Arriving on the grounds of Oakridge Seminary, the gallant colonel found his only avenue of escape effectually closed, and, standing in a vortex of fire, from front, rear, and both flanks, encouraged his men to fight with the naked bayonet, hoping to force a passage through the walls of steel which surrounded him. Finding all his efforts vain, he ascended the steps of the seminary, and waved a white pocket handkerchief in token of surrender. The rebels, not seeing it, or taking no notice of it, continued to pour their murderous volleys into the helpless ranks. The colonel then opened the door, and called for a large white cloth. Carrie Sheads stood there and readily supplied him with one. When the rebels saw his token of surrender they ceased firing, and the colonel went into the basement to rest himself, for he was thoroughly exhausted.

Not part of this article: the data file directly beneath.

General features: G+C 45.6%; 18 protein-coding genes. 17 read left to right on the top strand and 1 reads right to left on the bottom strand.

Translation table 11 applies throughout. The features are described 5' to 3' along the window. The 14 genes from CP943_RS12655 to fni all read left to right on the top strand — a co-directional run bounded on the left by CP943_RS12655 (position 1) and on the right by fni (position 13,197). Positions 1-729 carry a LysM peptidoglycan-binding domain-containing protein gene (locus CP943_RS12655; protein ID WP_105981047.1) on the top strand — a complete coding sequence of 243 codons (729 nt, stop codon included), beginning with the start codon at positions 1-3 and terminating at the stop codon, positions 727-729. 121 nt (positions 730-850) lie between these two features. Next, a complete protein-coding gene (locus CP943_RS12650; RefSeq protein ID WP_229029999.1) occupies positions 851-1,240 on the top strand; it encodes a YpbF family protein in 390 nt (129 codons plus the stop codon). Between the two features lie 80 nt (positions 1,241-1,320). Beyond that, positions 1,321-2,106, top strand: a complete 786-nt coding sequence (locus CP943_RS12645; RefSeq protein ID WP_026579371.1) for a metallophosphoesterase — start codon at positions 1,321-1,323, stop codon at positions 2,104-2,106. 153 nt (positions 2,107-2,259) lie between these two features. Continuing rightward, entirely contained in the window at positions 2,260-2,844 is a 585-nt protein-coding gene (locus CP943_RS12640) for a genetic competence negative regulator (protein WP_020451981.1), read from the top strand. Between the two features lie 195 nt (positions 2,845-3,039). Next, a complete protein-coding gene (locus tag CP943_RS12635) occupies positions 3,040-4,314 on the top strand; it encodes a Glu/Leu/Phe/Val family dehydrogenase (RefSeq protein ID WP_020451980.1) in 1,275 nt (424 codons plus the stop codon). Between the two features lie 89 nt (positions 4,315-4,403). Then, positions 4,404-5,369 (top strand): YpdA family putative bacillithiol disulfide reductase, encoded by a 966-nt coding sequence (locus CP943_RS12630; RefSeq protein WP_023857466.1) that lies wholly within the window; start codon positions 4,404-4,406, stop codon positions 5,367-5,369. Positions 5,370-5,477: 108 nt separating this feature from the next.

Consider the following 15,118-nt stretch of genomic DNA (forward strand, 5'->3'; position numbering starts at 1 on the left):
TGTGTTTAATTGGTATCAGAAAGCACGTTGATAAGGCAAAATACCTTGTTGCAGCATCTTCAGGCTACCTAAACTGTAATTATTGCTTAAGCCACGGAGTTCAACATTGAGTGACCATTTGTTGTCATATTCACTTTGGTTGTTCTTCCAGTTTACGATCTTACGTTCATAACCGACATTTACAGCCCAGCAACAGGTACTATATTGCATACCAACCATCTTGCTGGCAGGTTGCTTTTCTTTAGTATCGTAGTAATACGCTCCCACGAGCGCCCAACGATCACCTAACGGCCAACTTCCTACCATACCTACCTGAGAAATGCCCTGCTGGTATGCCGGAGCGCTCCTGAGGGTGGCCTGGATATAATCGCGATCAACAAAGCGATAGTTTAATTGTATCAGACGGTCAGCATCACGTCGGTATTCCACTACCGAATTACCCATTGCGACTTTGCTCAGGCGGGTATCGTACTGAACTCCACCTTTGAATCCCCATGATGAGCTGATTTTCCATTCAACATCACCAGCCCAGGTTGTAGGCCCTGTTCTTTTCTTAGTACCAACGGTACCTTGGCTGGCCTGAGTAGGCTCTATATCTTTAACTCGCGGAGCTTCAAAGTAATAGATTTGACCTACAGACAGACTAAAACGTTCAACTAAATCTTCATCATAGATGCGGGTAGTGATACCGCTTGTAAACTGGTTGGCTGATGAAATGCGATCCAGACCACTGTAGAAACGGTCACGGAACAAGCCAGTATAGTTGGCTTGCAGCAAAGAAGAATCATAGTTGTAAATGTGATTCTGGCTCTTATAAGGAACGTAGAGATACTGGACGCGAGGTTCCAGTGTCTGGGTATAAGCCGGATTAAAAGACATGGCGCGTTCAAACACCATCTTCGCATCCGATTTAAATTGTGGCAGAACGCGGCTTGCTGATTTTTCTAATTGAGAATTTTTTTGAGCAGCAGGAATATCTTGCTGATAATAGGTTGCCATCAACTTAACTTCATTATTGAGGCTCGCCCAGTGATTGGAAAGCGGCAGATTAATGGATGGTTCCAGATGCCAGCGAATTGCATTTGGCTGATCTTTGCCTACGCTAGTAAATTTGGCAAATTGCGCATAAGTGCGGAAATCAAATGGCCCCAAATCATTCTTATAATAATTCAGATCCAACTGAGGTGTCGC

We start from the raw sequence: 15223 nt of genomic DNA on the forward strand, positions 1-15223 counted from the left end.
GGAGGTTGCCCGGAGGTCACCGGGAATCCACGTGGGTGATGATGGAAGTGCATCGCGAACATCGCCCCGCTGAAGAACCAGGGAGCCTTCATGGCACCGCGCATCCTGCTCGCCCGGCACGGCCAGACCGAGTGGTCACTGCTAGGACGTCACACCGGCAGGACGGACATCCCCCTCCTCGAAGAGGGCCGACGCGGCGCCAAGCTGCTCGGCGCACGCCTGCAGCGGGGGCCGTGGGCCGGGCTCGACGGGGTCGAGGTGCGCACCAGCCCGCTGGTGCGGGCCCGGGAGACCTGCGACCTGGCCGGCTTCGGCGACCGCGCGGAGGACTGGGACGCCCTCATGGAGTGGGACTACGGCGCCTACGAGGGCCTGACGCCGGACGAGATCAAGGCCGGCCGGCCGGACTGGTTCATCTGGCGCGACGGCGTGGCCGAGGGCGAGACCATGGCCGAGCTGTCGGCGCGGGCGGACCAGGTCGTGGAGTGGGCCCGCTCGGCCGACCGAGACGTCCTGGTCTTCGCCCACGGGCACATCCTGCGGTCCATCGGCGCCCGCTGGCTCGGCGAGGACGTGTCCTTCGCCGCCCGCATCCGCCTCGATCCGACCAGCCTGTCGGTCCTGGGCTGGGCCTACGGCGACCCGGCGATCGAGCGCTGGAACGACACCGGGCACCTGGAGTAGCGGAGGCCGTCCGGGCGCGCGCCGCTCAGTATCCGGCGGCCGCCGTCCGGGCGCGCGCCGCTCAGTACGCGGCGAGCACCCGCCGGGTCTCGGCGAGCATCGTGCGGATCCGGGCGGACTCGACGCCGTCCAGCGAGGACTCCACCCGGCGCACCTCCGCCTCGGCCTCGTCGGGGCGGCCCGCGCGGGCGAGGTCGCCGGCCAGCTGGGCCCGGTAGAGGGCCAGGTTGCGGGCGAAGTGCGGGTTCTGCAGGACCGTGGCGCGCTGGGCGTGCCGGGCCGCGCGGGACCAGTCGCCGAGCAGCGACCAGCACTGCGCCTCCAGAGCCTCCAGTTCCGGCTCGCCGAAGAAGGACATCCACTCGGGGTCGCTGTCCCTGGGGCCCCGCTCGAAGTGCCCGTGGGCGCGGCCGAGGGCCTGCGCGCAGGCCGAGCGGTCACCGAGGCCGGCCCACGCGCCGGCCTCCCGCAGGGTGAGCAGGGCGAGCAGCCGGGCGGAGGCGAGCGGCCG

Soon a rebel officer came in, with a detail of men, and, on entering, declared, with an oath, that he would show them “southern grit”. He than began taking the officers’ side arms. Seeing Colonel Wheelock vainly endeavoring to break his sword, which was of trusty metal, and resisted all his efforts, the rebel demanded the weapon; but the colonel was of the same temper as his sword, and turning to the rebel soldier, declared he would never surrender his sword to a traitor while he lived. The rebel then drew a revolver, and told him if he did not surrender his sword he would shoot him. But the colonel was a veteran, and had been in close places before. Drawing himself up proudly, he tore open his uniform, and still grasping his well-tried blade, bared his bosom, and bade the rebel “shoot”, but he would guard his sword with his life. At this moment, Elias Sheads, Carrie’s father, stepped between the two, and begged them not to be rash; but he was soon pushed aside, and the rebel repeated his threat. Seeing the danger to which the colonel was exposed, Miss Sheads, true to the instincts of her sex, rushed between them, and besought the rebel not to kill a man so completely in his power; there was already blood shed, and why add another defenseless victim to the list? Then turning to the colonel, she pleaded with him not to be so rash, but to surrender his sword, and save his life; that by refusing he would lose both, and the government would lose a valuable officer. But the colonel still refused, saying “This sword was given me by my friends for meritorious conduct, and I promised to guard it sacredly, and never surrender or disgrace it; and I never will while I live.” Fortunately, at this moment the attention of the rebel officer was drawn away for the time by entrance of other prisoners, and while he was thus occupied Miss Sheads, seizing the favorable opportunity, with admirable presence of mind unclasped the colonel’s sword from his belt, and hid it in the folds of her dress. When the rebel officer returned, the colonel told him he was willing to surrender and that one of his men had taken his sword and passed out. This artifice succeeded, and the colonel ”fell in” with the other prisoners, who were drawn up in line to march to the rear, and thence to some one of the loathsome southern prison pens, many of them to meet a terrible death, and fill an unknown grave.